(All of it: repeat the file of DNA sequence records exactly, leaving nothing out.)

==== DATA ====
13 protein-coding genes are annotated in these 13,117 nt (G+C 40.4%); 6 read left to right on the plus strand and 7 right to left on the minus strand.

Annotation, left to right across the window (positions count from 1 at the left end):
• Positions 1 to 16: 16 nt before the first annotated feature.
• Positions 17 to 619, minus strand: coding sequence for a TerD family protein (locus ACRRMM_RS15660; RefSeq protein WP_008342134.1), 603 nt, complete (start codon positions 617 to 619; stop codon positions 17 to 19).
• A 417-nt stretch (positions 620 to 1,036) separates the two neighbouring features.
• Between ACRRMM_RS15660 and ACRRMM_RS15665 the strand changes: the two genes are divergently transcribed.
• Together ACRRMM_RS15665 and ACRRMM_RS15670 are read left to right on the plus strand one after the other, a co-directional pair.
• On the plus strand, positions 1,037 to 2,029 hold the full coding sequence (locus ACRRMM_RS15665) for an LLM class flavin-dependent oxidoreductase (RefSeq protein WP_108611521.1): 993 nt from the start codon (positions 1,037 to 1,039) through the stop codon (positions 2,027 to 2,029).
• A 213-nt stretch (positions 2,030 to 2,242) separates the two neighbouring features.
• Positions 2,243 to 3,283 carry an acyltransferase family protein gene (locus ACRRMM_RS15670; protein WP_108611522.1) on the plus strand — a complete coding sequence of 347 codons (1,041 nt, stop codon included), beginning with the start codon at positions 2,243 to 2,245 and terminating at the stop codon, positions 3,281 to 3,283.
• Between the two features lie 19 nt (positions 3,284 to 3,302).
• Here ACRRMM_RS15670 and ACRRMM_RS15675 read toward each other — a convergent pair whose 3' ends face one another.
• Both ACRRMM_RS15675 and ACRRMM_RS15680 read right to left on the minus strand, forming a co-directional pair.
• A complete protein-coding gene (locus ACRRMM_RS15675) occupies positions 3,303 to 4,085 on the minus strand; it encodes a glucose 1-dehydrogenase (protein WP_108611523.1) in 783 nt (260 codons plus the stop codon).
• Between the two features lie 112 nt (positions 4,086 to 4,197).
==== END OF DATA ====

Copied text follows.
13 protein-coding genes are annotated in these 13,117 nt (G+C 40.4%); 6 read left to right on the plus strand and 7 right to left on the minus strand.

Annotation, left to right across the window (positions count from 1 at the left end):
• Positions 1 to 16: 16 nt before the first annotated feature.
• Positions 17 to 619, minus strand: coding sequence for a TerD family protein (locus ACRRMM_RS15660; RefSeq protein WP_008342134.1), 603 nt, complete (start codon positions 617 to 619; stop codon positions 17 to 19).
• A 417-nt stretch (positions 620 to 1,036) separates the two neighbouring features.
• Between ACRRMM_RS15660 and ACRRMM_RS15665 the strand changes: the two genes are divergently transcribed.
• Together ACRRMM_RS15665 and ACRRMM_RS15670 are read left to right on the plus strand one after the other, a co-directional pair.
• On the plus strand, positions 1,037 to 2,029 hold the full coding sequence (locus ACRRMM_RS15665) for an LLM class flavin-dependent oxidoreductase (RefSeq protein WP_108611521.1): 993 nt from the start codon (positions 1,037 to 1,039) through the stop codon (positions 2,027 to 2,029).
• A 213-nt stretch (positions 2,030 to 2,242) separates the two neighbouring features.
• Positions 2,243 to 3,283 carry an acyltransferase family protein gene (locus ACRRMM_RS15670; protein WP_108611522.1) on the plus strand — a complete coding sequence of 347 codons (1,041 nt, stop codon included), beginning with the start codon at positions 2,243 to 2,245 and terminating at the stop codon, positions 3,281 to 3,283.
• Between the two features lie 19 nt (positions 3,284 to 3,302).
• Here ACRRMM_RS15670 and ACRRMM_RS15675 read toward each other — a convergent pair whose 3' ends face one another.
• Both ACRRMM_RS15675 and ACRRMM_RS15680 read right to left on the minus strand, forming a co-directional pair.
• A complete protein-coding gene (locus ACRRMM_RS15675) occupies positions 3,303 to 4,085 on the minus strand; it encodes a glucose 1-dehydrogenase (protein WP_108611523.1) in 783 nt (260 codons plus the stop codon).
• Between the two features lie 112 nt (positions 4,086 to 4,197).